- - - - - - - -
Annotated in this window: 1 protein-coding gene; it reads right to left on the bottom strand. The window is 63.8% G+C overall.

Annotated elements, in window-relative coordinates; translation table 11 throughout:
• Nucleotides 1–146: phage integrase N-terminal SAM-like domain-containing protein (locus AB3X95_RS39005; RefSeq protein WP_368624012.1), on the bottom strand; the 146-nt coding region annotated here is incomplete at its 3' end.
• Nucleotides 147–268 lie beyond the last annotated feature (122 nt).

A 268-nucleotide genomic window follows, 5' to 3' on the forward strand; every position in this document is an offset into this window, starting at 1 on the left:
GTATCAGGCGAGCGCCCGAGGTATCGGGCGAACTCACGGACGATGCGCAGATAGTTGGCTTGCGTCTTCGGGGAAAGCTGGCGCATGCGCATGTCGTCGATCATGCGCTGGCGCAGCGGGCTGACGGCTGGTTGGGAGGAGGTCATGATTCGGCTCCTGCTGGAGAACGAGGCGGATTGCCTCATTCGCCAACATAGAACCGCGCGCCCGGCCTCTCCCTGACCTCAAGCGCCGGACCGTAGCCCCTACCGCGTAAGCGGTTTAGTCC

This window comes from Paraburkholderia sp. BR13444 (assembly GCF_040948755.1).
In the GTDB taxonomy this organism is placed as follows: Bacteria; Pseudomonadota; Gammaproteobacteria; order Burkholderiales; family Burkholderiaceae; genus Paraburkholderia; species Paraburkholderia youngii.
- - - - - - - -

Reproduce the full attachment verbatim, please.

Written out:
Annotated in this window: 1 protein-coding gene; it reads right to left on the bottom strand. The window is 63.8% G+C overall.

Annotated elements, in window-relative coordinates; translation table 11 throughout:
• Nucleotides 1–146: phage integrase N-terminal SAM-like domain-containing protein (locus AB3X95_RS39005; RefSeq protein WP_368624012.1), on the bottom strand; the 146-nt coding region annotated here is incomplete at its 3' end.
• Nucleotides 147–268 lie beyond the last annotated feature (122 nt).

A 268-nucleotide genomic window follows, 5' to 3' on the forward strand; every position in this document is an offset into this window, starting at 1 on the left:
GTATCAGGCGAGCGCCCGAGGTATCGGGCGAACTCACGGACGATGCGCAGATAGTTGGCTTGCGTCTTCGGGGAAAGCTGGCGCATGCGCATGTCGTCGATCATGCGCTGGCGCAGCGGGCTGACGGCTGGTTGGGAGGAGGTCATGATTCGGCTCCTGCTGGAGAACGAGGCGGATTGCCTCATTCGCCAACATAGAACCGCGCGCCCGGCCTCTCCCTGACCTCAAGCGCCGGACCGTAGCCCCTACCGCGTAAGCGGTTTAGTCC

This window comes from Paraburkholderia sp. BR13444 (assembly GCF_040948755.1).
In the GTDB taxonomy this organism is placed as follows: Bacteria; Pseudomonadota; Gammaproteobacteria; order Burkholderiales; family Burkholderiaceae; genus Paraburkholderia; species Paraburkholderia youngii.